FORTE BELVEDERE: giant sculptures and great views

THE FORT Major news: one of the most striking and scenic spots in Florence reopened on July 8. After five years of closure, spent securing the premises after the tragic deaths of two young people, the Fort of St. George, better known as Forte Belvedere, reopens, welcoming residents and tourists with contemporary art exhibitions and one of the most fantastic views of the city.
[Photo Credits: Leila Firusbakht Tuscany Social Media Team]
[Photo Credits: Leila Firusbakht Tuscany Social Media Team]
This beautiful Renaissance fortress was built in 1590-95 by Gran Duke Ferdinando I de’ Medici and designed by Bernardo Buontalenti on the southern side of the river. The fort served several purposes: to protect the centre of government in Florence, the Pitti Palace and the south end of the city (although it never actually played this role) as well as demonstrating the power of the Medici family, holding the family treasury and providing a shelter for the Grand Duke in case of emergencies. Therefore, the fort was connected to the Palazzo Vecchio, via the Vasari Corridor, and there is a passage connecting it to the Pitti Palace, through the Boboli Gardens. The elegant Palazzina di Belvedere at the centre of the fortress is a pre-existing building, probably designed by Bartolomeo Ammannati around 1570. Walk up here to enjoy spectacular panoramics over Florence, wander along the ancient walkways, lie in the sun or read a good book. In the past the venue has hosted some beautiful and spectacular contemporary art exhibitions by Henry Moore, Fausto Melotti, Mimmo Paladino, Mario Merz, Giuseppe Penone, Anish Kapoor and Folon. Moreover, it has always been the perfect location for giant sculptures, like the ones decorating the fort's terraces today, with the exhibition “L’Anima e la Materia/Soul and Matter” by Zhang Huan.
[Photo Credits: Museo dei Ragazzi in Palazzo Vecchio]
[Photo Credits: Museo dei Ragazzi in Palazzo Vecchio]
THE EXHIBITION “L’Anima e la Materia/Soul and Matter” is the largest exhibition ever organised in Italy for the Chinese artist Zhang Huan, one of the most interesting artists on the contemporary international scene. Transience is what distinguishes the work of this artist: massive yet short-lived ash statues destined to unravel in the wind. “The ashes of incense is not only ashes, nor only matter, but it is the collective soul of our memories and our hopes." Apart from the ashes of incense, Zhang Huan uses metal, leather and bronze. The Chinese artist has been heavily influenced by the works of the Renaissance masters and this influence is reflected today in some of his works, particularly those on display in the Palazzo Vecchio, the other location of the exhibition. Dominating the Fort is the gigantic work “Three heads – six arms”, while inside the Palazzina di Belvedere you’ll find the striking large-format paintings of the Ash Painting series, like Confucius No.3 and Confucius No.4 (both from 2011), where the ash is spread on large linen canvases.
[Photo Credits: Museo dei Ragazzi in Palazzo Vecchio]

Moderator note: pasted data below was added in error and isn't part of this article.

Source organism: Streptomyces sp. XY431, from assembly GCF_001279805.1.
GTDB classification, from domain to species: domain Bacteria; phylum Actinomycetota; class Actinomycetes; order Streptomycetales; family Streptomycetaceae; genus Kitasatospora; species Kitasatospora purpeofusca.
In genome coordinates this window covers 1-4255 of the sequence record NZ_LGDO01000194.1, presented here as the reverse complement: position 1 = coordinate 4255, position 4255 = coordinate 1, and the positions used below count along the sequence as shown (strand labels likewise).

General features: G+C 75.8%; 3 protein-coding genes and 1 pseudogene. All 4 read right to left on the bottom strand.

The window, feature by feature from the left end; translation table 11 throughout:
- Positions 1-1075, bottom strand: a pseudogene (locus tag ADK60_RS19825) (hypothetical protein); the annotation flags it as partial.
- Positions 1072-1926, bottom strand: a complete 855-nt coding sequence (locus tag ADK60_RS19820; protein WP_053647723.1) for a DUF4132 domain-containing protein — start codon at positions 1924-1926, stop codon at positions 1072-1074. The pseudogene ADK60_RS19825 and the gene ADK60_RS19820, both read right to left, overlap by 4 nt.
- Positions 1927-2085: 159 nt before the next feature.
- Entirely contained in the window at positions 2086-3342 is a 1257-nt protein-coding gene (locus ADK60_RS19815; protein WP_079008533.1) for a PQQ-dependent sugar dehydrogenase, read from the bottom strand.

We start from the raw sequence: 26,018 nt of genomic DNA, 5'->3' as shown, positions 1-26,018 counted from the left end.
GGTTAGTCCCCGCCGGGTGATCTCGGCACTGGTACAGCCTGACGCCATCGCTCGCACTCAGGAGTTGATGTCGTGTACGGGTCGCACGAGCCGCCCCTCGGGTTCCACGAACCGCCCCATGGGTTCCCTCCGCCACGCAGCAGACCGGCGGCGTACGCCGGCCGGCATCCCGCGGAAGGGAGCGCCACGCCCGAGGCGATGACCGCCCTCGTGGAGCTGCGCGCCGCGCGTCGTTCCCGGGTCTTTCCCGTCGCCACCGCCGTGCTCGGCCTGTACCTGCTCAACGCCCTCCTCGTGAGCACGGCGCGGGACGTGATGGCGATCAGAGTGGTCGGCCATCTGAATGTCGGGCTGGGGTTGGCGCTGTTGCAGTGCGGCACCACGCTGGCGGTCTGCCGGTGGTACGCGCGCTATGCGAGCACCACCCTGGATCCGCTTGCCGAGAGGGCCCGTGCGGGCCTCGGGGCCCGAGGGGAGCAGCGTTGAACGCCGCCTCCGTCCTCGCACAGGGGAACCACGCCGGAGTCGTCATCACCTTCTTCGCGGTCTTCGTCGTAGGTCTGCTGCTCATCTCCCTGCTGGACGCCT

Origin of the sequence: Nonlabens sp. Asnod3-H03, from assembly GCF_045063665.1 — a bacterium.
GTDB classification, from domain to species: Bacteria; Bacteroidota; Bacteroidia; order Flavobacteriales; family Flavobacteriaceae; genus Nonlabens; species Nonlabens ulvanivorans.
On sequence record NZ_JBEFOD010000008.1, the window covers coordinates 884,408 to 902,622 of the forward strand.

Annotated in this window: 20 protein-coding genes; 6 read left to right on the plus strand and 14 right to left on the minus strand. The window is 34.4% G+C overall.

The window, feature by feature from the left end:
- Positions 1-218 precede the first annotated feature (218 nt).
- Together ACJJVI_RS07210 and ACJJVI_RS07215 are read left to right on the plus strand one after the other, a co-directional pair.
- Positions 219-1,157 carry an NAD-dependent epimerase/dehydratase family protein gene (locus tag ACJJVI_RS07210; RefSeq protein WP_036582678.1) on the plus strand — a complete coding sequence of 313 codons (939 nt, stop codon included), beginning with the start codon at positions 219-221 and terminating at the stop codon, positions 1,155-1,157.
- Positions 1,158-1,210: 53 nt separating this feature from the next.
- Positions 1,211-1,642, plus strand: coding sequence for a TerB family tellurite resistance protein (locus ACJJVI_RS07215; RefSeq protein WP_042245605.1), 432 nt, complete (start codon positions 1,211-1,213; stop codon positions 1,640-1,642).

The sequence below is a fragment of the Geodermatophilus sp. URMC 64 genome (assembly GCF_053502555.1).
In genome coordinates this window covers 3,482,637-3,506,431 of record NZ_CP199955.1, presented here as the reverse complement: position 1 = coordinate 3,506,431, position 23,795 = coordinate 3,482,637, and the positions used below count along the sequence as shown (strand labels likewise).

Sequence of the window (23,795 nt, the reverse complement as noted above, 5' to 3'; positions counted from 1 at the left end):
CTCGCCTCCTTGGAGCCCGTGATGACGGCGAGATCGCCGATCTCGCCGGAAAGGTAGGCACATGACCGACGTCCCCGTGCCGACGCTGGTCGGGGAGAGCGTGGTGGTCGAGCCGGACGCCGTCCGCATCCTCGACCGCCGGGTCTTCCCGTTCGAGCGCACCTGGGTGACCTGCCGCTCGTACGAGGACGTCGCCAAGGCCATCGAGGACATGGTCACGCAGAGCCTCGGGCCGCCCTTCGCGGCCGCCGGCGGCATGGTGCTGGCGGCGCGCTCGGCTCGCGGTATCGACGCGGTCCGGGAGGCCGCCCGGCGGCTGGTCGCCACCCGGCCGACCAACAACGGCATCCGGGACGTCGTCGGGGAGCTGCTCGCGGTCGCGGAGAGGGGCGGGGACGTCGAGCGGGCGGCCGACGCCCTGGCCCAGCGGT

[Photo Credits: Museo dei Ragazzi in Palazzo Vecchio]
[Photo Credits: Museo dei Ragazzi in Palazzo Vecchio]
[Photo Credits: Museo dei Ragazzi in Palazzo Vecchio]
 
[Photo Credits: Leila Firusbakht Tuscany Social Media Team]
[Photo Credits: Leila Firusbakht Tuscany Social Media Team]
Inside the building there’s also the Taiwan Buddha statue, a monumental installation consisting of two parts: an aluminium cast, more than 5 metres high, used to make the ash statue, and the Ash Buddha statue itself, unprotected, and therefore destined to disintegrate and dissolve during the exhibition period. In the meantime, in the Palazzo Vecchio, in the Sala dei Gigli, an ash-Buddha and an ash-Jesus, study each other, face-to-face, East and West. The exhibition continues in the Sala degli Elementi with Florence Buddha, a work in compacted ash made in 2012, and in the Sala dell’Udienza, where you will find a selection of Ash Sculptures. In the Salone dei Cinquecento there’s a statue of Confucius, made in white Carrara marble, a material used here for the first time by Zhang Huan, in homage to the tradition of the great Renaissance sculpture.
[Photo Credits: Museo dei Ragazzi in Palazzo Vecchio]
[Photo Credits: Museo dei Ragazzi in Palazzo Vecchio]
  Information “L’Anima e la Materia/Soul and Matter” July 8 – October 13, 2013 Florence Forte di Belvedere, via San Leonardo Palazzo Vecchio Forte di Belvedere opening time: 10am-8pm, closed on Thursdays Ticket: 5 € Palazzo Vecchio opening time: 9am-midnight, closed on Thursdays Ticket: 10 € Ticket Forte di Belvedere + Palazzo Vecchio: 14 € Forte Card (allows entrance to Forte Belvedere at anytime during the exhibition period): 5 €   How to get there: By BUS: take bus no. 12 from Santa Maria Novella train station towards Piazzale Michelangelo and get off at the Galilei 03 stop, then walk up to Via San Leonardo. On FOOT: next to Ponte Vecchio, take Costa San Giorgio and walk up to the fort. By CAR: take Viale de Colli/Viale Michelangelo, turn right – Via dei Bastioni, then continue to Via di Belvedere and Via di San Leonardo. There is free parking at the entrance of the fort… if you manage to find a space!